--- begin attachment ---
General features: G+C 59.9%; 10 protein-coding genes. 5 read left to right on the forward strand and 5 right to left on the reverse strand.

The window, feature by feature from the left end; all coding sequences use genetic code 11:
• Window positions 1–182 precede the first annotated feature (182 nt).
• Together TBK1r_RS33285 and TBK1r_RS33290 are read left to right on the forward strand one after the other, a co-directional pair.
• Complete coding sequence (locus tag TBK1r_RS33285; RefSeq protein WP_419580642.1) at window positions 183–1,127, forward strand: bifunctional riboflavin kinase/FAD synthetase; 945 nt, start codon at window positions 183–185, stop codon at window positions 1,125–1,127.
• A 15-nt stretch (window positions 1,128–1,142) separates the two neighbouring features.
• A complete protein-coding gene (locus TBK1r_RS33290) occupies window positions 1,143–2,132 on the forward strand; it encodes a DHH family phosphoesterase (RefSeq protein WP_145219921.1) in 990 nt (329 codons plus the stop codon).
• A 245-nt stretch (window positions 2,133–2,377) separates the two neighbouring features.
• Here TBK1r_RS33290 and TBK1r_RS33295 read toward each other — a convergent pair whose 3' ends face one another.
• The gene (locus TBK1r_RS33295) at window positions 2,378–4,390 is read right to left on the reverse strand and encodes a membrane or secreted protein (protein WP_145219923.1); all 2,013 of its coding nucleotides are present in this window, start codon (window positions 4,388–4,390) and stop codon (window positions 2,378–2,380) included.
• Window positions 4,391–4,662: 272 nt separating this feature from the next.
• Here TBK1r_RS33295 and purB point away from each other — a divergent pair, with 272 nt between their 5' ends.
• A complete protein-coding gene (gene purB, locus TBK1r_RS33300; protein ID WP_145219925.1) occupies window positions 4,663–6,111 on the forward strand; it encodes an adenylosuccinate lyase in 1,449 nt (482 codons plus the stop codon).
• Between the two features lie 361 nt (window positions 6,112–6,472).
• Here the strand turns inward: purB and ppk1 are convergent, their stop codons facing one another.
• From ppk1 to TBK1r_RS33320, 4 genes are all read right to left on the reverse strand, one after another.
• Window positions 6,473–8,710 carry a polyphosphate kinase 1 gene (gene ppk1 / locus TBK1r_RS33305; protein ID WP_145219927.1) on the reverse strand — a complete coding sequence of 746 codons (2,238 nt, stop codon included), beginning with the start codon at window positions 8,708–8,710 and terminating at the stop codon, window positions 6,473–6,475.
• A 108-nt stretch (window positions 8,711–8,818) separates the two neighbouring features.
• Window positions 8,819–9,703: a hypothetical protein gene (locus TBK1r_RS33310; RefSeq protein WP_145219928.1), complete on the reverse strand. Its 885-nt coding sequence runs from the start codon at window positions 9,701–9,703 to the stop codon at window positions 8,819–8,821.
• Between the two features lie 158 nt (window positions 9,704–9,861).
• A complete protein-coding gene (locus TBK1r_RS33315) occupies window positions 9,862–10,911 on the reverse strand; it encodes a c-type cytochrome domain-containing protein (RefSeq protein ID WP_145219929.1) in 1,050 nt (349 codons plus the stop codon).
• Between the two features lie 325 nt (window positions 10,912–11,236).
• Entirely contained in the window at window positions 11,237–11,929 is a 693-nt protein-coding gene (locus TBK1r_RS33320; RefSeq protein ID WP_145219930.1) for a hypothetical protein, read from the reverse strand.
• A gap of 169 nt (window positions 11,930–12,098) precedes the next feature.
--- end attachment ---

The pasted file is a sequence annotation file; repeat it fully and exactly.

General features: G+C 59.9%; 10 protein-coding genes. 5 read left to right on the forward strand and 5 right to left on the reverse strand.

The window, feature by feature from the left end; all coding sequences use genetic code 11:
• Window positions 1–182 precede the first annotated feature (182 nt).
• Together TBK1r_RS33285 and TBK1r_RS33290 are read left to right on the forward strand one after the other, a co-directional pair.
• Complete coding sequence (locus tag TBK1r_RS33285; RefSeq protein WP_419580642.1) at window positions 183–1,127, forward strand: bifunctional riboflavin kinase/FAD synthetase; 945 nt, start codon at window positions 183–185, stop codon at window positions 1,125–1,127.
• A 15-nt stretch (window positions 1,128–1,142) separates the two neighbouring features.
• A complete protein-coding gene (locus TBK1r_RS33290) occupies window positions 1,143–2,132 on the forward strand; it encodes a DHH family phosphoesterase (RefSeq protein WP_145219921.1) in 990 nt (329 codons plus the stop codon).
• A 245-nt stretch (window positions 2,133–2,377) separates the two neighbouring features.
• Here TBK1r_RS33290 and TBK1r_RS33295 read toward each other — a convergent pair whose 3' ends face one another.
• The gene (locus TBK1r_RS33295) at window positions 2,378–4,390 is read right to left on the reverse strand and encodes a membrane or secreted protein (protein WP_145219923.1); all 2,013 of its coding nucleotides are present in this window, start codon (window positions 4,388–4,390) and stop codon (window positions 2,378–2,380) included.
• Window positions 4,391–4,662: 272 nt separating this feature from the next.
• Here TBK1r_RS33295 and purB point away from each other — a divergent pair, with 272 nt between their 5' ends.
• A complete protein-coding gene (gene purB, locus TBK1r_RS33300; protein ID WP_145219925.1) occupies window positions 4,663–6,111 on the forward strand; it encodes an adenylosuccinate lyase in 1,449 nt (482 codons plus the stop codon).
• Between the two features lie 361 nt (window positions 6,112–6,472).
• Here the strand turns inward: purB and ppk1 are convergent, their stop codons facing one another.
• From ppk1 to TBK1r_RS33320, 4 genes are all read right to left on the reverse strand, one after another.
• Window positions 6,473–8,710 carry a polyphosphate kinase 1 gene (gene ppk1 / locus TBK1r_RS33305; protein ID WP_145219927.1) on the reverse strand — a complete coding sequence of 746 codons (2,238 nt, stop codon included), beginning with the start codon at window positions 8,708–8,710 and terminating at the stop codon, window positions 6,473–6,475.
• A 108-nt stretch (window positions 8,711–8,818) separates the two neighbouring features.
• Window positions 8,819–9,703: a hypothetical protein gene (locus TBK1r_RS33310; RefSeq protein WP_145219928.1), complete on the reverse strand. Its 885-nt coding sequence runs from the start codon at window positions 9,701–9,703 to the stop codon at window positions 8,819–8,821.
• Between the two features lie 158 nt (window positions 9,704–9,861).
• A complete protein-coding gene (locus TBK1r_RS33315) occupies window positions 9,862–10,911 on the reverse strand; it encodes a c-type cytochrome domain-containing protein (RefSeq protein ID WP_145219929.1) in 1,050 nt (349 codons plus the stop codon).
• Between the two features lie 325 nt (window positions 10,912–11,236).
• Entirely contained in the window at window positions 11,237–11,929 is a 693-nt protein-coding gene (locus TBK1r_RS33320; RefSeq protein ID WP_145219930.1) for a hypothetical protein, read from the reverse strand.
• A gap of 169 nt (window positions 11,930–12,098) precedes the next feature.